Four fun facts:
• Roy Morgan has exposed itself to ridicule by not only publishing a phone poll of the four Labor-versus-Greens seats from a sample of just 276, but also purporting that meaningful conclusions can be drawn from the seat-by-seat breakdowns (“Greens set to win Inner Melbourne seats of Richmond & Northcote; Vote in Brunswick & Melbourne ‘too close to call’”). The best that can be done with the poll is to combine the results and compare them with the 2006 election, which shows the Greens up 17 points on the primary vote, Labor down 16 points and the Liberals up three, with a two-party swing to the Greens of 8 per cent – and even then a margin of error approaching 6 per cent must be taken into account. For what very little it’s worth, a uniform 8 per cent swing would deliver the Greens Melbourne, Richmond and Brunswick, but not quite Northcote. We aren’t told how preferences were allocated, but clearly it wasn’t on the basis of the last election – the Greens’ preference share has gone from 74 per cent to 41 per cent.
• SportingBet has the Liberals short-priced favourites to take Mount Waverley, Gembrook and Forest Hill, narrower favourites in Mitcham, South Barwon and Mordialloc, and even stevens in Frankston and Prahran. A little surprisingly, Labor are short-priced favourites to retain all seats reckoned to be under threat from the Greens. Taken together, this points to Labor winning a reasonably comfortable victory with between 49 and 51 seats out of 88.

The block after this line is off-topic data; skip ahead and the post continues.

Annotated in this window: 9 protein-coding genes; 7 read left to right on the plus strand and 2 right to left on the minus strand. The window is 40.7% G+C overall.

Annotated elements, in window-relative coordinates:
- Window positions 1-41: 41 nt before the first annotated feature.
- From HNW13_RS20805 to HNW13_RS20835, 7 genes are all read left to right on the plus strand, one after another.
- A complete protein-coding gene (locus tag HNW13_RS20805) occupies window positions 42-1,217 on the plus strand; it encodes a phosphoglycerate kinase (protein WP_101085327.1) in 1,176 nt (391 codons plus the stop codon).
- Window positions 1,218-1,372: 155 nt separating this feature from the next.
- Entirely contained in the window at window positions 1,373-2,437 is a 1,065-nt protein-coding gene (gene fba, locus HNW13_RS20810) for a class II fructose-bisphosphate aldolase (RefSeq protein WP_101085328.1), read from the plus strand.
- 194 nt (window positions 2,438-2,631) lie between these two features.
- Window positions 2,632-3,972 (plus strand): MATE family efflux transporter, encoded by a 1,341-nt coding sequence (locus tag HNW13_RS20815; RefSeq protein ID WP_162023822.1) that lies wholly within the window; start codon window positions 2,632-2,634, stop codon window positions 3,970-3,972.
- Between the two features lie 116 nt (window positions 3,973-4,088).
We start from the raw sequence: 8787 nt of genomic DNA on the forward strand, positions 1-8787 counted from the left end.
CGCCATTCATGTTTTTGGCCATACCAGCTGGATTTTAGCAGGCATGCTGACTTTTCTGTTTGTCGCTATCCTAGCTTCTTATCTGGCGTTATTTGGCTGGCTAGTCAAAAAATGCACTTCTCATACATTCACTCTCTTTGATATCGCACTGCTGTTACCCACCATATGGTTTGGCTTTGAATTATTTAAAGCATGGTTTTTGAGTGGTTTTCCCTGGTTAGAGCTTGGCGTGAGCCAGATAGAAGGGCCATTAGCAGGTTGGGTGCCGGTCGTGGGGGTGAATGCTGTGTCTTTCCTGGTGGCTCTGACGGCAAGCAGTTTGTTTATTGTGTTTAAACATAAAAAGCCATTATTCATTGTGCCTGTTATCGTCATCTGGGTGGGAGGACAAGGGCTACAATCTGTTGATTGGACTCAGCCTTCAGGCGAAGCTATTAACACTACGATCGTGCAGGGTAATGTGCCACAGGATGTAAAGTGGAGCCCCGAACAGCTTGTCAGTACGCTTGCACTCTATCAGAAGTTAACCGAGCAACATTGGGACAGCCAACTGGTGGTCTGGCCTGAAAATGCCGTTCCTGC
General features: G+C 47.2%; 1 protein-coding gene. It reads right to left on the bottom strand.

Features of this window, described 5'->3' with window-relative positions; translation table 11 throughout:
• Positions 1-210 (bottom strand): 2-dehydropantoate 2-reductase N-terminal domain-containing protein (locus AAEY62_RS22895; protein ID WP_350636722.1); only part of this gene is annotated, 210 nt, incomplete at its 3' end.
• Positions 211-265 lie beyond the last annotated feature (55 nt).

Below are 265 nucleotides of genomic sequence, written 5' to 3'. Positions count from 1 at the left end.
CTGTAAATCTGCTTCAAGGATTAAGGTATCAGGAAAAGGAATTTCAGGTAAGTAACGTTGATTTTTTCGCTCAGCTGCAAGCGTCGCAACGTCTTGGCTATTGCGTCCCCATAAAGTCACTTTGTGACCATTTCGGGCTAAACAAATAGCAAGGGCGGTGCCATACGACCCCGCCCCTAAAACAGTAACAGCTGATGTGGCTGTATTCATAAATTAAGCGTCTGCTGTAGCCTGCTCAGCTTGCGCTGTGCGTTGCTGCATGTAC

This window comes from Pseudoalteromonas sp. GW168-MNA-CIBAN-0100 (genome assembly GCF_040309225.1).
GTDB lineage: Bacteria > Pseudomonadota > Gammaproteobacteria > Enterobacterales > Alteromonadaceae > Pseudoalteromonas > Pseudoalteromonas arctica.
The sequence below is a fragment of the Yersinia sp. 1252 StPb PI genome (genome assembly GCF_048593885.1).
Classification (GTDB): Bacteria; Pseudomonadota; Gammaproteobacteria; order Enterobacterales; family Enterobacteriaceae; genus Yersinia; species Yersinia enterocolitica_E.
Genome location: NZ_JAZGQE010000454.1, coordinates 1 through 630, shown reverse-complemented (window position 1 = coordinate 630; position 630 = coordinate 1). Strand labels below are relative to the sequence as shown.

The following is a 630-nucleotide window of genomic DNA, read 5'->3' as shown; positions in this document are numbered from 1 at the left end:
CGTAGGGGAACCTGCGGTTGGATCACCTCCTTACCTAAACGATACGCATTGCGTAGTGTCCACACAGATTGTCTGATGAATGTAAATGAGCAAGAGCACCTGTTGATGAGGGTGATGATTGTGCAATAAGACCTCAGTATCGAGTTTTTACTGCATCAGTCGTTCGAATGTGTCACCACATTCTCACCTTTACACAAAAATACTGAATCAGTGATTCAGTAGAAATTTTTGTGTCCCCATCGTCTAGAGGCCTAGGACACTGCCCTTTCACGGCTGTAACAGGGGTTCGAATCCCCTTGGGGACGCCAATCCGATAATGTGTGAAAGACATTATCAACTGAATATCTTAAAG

• Antony Green’s upper house calculators are now open for business. Antony’s own experiments with various plausible scenarios have raised at least the possibility of boilovers in Eastern Victoria, where Family First, the Democratic Labor Party or (most likely) the Country Alliance might be a show, and Northern Metropolitan, where independent carers’ advocates have drawn first spot on the ballot paper and done well out of preferences.
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• The Victorian Electoral Commission has upheld a complaint against Democratic Labor Party material purporting to provide instructions on how to vote “Labor for Northern Victoria”, but in doing so has ruled that the Australian Labor Party too is forbidden from identifying themselves simply as “Labor” on how-to-vote material.